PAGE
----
AsianScientist (Sep. 15, 2014) – Researchers have developed a novel approach that could greatly enhance the effectiveness of destroying toxic polychlorinated biphenyls (PCBs) in the environment. Their approach, using bacteria from the genus Dehalococcoides, has been published in the Proceedings of the National Academy of Sciences.
PCBs are synthetic organic chemical compounds of chlorine and biphenyl that have widely been used as coolant fluids in many electrical products. However, they are known to be toxic, causing cancer and neurological effects. Though PCBs have been banned since the 1970s, they are virtually indestructible and can possibly remain in the environment for a long time, continuing to contaminate rivers, lakes and harbors worldwide.
Currently, the only treatment is capping or dredging and landfilling the PCBs. An example is the ongoing SuperFund project to dredge the upper Hudson River to remove PCBs which has already cost nearly US$1 billion.
Applying microbes directly to break down (dechlorinate) PCBs on-site would be very effective for PCB bioremediation. However, these microbes are extremely hard to culture, thereby limiting efforts to characterize them for such applications.
There have only been seven known enzymes associated with Dehalococcoides found to have confirmed function on chlorinated compounds. Now, researchers from the National University of Singapore (NUS) in collaboration with scientists from the Genome Institute of Singapore (GIS) have added the three new bacteria to the list—each with distinct specificities.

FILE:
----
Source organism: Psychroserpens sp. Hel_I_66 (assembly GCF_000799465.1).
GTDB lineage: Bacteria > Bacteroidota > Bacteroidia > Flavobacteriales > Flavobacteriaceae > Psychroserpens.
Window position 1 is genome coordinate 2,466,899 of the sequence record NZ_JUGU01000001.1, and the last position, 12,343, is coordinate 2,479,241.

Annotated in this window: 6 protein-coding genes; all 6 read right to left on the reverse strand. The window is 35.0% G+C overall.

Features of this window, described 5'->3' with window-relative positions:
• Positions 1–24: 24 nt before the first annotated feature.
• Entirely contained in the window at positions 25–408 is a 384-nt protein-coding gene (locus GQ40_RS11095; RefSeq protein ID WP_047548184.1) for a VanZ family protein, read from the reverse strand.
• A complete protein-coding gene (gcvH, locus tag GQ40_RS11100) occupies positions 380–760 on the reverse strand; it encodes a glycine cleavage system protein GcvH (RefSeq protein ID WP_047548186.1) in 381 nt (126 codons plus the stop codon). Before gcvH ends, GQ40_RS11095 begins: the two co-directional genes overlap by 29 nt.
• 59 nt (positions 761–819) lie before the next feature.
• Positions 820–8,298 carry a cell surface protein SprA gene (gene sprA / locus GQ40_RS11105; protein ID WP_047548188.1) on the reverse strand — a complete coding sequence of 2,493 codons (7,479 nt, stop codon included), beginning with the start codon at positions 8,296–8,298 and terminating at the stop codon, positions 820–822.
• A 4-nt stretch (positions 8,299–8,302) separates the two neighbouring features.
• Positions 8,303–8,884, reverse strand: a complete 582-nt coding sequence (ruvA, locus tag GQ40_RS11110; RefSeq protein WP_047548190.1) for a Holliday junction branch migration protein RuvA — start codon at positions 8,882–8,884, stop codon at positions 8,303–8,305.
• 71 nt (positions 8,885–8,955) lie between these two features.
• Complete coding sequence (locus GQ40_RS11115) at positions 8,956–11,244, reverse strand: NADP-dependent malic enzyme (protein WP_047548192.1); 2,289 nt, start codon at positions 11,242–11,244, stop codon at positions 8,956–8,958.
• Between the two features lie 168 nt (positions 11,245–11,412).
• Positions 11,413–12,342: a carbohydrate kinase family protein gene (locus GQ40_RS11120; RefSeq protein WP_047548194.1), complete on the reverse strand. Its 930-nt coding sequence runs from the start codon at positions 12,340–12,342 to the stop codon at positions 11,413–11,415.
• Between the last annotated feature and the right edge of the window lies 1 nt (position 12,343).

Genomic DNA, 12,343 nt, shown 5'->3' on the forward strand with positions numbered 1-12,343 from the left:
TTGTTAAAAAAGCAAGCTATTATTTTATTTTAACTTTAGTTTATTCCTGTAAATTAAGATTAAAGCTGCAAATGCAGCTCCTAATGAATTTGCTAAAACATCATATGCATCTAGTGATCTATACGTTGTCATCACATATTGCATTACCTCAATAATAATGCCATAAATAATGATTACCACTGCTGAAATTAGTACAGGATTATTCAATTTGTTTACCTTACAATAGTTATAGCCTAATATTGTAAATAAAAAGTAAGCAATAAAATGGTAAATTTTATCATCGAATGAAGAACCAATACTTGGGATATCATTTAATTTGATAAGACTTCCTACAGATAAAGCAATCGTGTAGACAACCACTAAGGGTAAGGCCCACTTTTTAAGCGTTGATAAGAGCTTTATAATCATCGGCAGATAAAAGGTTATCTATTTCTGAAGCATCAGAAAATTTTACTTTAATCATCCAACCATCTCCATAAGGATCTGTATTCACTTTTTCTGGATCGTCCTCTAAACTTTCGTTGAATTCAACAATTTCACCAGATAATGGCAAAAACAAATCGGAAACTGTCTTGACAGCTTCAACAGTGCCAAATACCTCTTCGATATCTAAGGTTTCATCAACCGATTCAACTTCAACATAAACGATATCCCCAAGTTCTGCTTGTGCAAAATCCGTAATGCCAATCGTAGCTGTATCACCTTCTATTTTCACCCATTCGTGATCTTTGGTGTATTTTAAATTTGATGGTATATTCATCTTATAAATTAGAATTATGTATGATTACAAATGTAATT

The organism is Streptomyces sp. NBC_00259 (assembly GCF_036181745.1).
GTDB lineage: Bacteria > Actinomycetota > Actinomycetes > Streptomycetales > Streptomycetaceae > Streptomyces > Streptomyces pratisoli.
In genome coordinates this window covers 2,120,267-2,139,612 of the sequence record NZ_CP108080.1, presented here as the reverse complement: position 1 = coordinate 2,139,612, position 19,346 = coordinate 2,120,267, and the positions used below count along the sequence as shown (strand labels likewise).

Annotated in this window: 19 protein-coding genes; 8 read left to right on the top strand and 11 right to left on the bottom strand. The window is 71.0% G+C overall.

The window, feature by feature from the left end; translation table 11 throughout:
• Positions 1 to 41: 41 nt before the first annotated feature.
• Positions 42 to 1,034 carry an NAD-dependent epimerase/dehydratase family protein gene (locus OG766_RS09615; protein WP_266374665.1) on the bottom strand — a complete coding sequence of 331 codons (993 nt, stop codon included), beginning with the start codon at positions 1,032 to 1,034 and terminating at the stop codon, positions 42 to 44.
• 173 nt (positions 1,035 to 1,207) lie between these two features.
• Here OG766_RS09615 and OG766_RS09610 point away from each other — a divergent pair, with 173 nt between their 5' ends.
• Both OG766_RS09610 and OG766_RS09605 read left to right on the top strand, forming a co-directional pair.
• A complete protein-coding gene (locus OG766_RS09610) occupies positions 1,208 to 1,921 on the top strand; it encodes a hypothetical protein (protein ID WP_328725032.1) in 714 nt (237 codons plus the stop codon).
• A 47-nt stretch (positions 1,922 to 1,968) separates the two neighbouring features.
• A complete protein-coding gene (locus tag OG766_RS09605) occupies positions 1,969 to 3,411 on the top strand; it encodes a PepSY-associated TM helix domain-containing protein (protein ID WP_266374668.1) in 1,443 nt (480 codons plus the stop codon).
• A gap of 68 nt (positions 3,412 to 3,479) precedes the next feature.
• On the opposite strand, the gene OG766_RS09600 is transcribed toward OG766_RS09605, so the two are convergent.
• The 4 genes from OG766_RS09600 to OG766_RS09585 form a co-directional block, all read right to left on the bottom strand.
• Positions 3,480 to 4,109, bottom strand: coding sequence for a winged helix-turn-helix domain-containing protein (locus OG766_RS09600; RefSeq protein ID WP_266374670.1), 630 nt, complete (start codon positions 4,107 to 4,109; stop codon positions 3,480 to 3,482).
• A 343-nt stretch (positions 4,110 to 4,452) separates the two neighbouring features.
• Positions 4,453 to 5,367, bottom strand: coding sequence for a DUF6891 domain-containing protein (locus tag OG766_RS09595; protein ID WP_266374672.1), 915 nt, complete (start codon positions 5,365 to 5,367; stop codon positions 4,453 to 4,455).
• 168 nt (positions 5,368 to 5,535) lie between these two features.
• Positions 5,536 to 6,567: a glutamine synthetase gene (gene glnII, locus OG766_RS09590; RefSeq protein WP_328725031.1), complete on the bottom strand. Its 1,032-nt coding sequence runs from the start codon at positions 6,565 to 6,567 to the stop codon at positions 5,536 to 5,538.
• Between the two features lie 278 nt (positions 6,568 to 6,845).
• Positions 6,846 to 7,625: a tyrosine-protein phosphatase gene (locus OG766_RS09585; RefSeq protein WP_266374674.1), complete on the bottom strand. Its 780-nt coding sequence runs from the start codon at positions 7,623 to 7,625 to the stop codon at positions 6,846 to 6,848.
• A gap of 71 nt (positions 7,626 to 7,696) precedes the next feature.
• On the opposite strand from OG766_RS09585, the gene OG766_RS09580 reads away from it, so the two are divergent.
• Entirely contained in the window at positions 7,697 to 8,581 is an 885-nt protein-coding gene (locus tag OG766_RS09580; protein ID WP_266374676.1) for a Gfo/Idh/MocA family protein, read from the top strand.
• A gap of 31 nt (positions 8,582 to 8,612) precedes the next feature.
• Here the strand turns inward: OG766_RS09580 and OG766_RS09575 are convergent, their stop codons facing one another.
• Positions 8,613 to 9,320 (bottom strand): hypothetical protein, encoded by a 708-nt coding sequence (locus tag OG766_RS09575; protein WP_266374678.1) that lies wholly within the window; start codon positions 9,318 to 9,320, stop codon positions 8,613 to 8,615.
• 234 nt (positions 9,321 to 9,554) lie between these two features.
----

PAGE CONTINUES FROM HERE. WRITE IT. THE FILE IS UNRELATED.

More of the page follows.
Associate professor He Jianzhong, who is from the NUS Department of Civil & Environmental Engineering, explained, “While the scientific community has found out that certain bacteria can dechlorinate PCBs and make them more susceptible to oxidation, it was not until three decades ago that some were identified.”
“However, challenges still remain in growing these organisms in quantities that will make an impact. Their low biomass has also prevented us from studying closely the process, especially in identifying the enzymes responsible. Furthermore, as PCBs are extremely insoluble, they are unsuitable as substrates for culturing the helpful bacteria.”
To overcome this problem, the NUS team came out with an alternative substrate called Terrachloroethene (PCE) which can be used to boost the cell numbers of PCB dechlorinators.
Dr. Niranjan Nagarajan, who led the research at GIS, said, “Through synergy generated from traditional culture techniques combined with state of the art genomic technologies, we could successfully cultivate and characterize three PCB dechlorinating microbial strains. From these efforts, we were able to be the first to identify the functional genes responsible for breaking down PCBs. These genes could be very useful as biomarkers for monitoring PCB bioremediation.”
The research findings make bioaugmentation feasible, paving the way for in situ bioremediation. Future research will be focused on application of genomic technologies for in situ degradation of PCBs and other halogenated compounds.
Source: Genome Institute of Singapore.
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